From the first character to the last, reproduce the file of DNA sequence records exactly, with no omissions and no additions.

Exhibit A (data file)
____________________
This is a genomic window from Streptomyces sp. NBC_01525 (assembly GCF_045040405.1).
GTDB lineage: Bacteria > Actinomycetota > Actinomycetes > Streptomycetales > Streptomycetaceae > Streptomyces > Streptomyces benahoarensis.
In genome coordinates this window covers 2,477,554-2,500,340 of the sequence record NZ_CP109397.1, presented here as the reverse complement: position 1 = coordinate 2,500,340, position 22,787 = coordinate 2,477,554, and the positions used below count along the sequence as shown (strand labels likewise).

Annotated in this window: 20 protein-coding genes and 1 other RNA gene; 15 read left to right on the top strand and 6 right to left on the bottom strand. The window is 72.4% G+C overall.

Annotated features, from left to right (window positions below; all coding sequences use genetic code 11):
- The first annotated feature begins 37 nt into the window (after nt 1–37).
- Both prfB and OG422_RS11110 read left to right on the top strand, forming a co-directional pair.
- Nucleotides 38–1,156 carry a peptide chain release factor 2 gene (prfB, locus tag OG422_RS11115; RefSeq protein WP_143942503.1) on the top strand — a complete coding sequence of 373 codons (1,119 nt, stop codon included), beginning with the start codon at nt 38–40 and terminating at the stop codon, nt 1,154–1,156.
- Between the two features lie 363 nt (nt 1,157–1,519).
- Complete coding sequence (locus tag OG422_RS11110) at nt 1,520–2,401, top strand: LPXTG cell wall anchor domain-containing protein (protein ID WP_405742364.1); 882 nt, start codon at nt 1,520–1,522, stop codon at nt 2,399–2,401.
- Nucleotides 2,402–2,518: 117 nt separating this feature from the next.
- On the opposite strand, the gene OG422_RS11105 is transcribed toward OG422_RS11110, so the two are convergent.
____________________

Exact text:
This is a genomic window from Streptomyces sp. NBC_01525 (assembly GCF_045040405.1).
GTDB lineage: Bacteria > Actinomycetota > Actinomycetes > Streptomycetales > Streptomycetaceae > Streptomyces > Streptomyces benahoarensis.
In genome coordinates this window covers 2,477,554-2,500,340 of the sequence record NZ_CP109397.1, presented here as the reverse complement: position 1 = coordinate 2,500,340, position 22,787 = coordinate 2,477,554, and the positions used below count along the sequence as shown (strand labels likewise).

Annotated in this window: 20 protein-coding genes and 1 other RNA gene; 15 read left to right on the top strand and 6 right to left on the bottom strand. The window is 72.4% G+C overall.

Annotated features, from left to right (window positions below; all coding sequences use genetic code 11):
- The first annotated feature begins 37 nt into the window (after nt 1–37).
- Both prfB and OG422_RS11110 read left to right on the top strand, forming a co-directional pair.
- Nucleotides 38–1,156 carry a peptide chain release factor 2 gene (prfB, locus tag OG422_RS11115; RefSeq protein WP_143942503.1) on the top strand — a complete coding sequence of 373 codons (1,119 nt, stop codon included), beginning with the start codon at nt 38–40 and terminating at the stop codon, nt 1,154–1,156.
- Between the two features lie 363 nt (nt 1,157–1,519).
- Complete coding sequence (locus tag OG422_RS11110) at nt 1,520–2,401, top strand: LPXTG cell wall anchor domain-containing protein (protein ID WP_405742364.1); 882 nt, start codon at nt 1,520–1,522, stop codon at nt 2,399–2,401.
- Nucleotides 2,402–2,518: 117 nt separating this feature from the next.
- On the opposite strand, the gene OG422_RS11105 is transcribed toward OG422_RS11110, so the two are convergent.